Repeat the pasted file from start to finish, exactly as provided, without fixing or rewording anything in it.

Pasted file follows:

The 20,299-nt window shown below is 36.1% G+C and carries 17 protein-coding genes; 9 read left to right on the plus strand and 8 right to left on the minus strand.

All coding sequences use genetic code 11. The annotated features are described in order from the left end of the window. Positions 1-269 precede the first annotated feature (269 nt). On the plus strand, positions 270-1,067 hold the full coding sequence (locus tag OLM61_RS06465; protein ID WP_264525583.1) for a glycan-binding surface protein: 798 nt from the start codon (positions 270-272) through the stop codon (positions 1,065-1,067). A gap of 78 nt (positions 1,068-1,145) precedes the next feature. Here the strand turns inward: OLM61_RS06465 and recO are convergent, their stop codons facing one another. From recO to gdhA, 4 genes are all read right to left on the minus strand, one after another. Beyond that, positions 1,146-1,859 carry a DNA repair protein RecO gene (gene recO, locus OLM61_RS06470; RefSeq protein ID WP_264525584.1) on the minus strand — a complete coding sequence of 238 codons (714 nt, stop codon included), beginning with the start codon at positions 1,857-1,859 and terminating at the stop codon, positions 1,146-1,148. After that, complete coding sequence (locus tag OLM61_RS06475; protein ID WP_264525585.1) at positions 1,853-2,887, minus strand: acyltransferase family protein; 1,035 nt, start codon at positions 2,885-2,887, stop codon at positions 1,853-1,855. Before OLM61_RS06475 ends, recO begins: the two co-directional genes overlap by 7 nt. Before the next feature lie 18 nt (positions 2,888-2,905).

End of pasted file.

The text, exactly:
The 20,299-nt window shown below is 36.1% G+C and carries 17 protein-coding genes; 9 read left to right on the plus strand and 8 right to left on the minus strand.

All coding sequences use genetic code 11. The annotated features are described in order from the left end of the window. Positions 1-269 precede the first annotated feature (269 nt). On the plus strand, positions 270-1,067 hold the full coding sequence (locus tag OLM61_RS06465; protein ID WP_264525583.1) for a glycan-binding surface protein: 798 nt from the start codon (positions 270-272) through the stop codon (positions 1,065-1,067). A gap of 78 nt (positions 1,068-1,145) precedes the next feature. Here the strand turns inward: OLM61_RS06465 and recO are convergent, their stop codons facing one another. From recO to gdhA, 4 genes are all read right to left on the minus strand, one after another. Beyond that, positions 1,146-1,859 carry a DNA repair protein RecO gene (gene recO, locus OLM61_RS06470; RefSeq protein ID WP_264525584.1) on the minus strand — a complete coding sequence of 238 codons (714 nt, stop codon included), beginning with the start codon at positions 1,857-1,859 and terminating at the stop codon, positions 1,146-1,148. After that, complete coding sequence (locus tag OLM61_RS06475; protein ID WP_264525585.1) at positions 1,853-2,887, minus strand: acyltransferase family protein; 1,035 nt, start codon at positions 2,885-2,887, stop codon at positions 1,853-1,855. Before OLM61_RS06475 ends, recO begins: the two co-directional genes overlap by 7 nt. Before the next feature lie 18 nt (positions 2,888-2,905).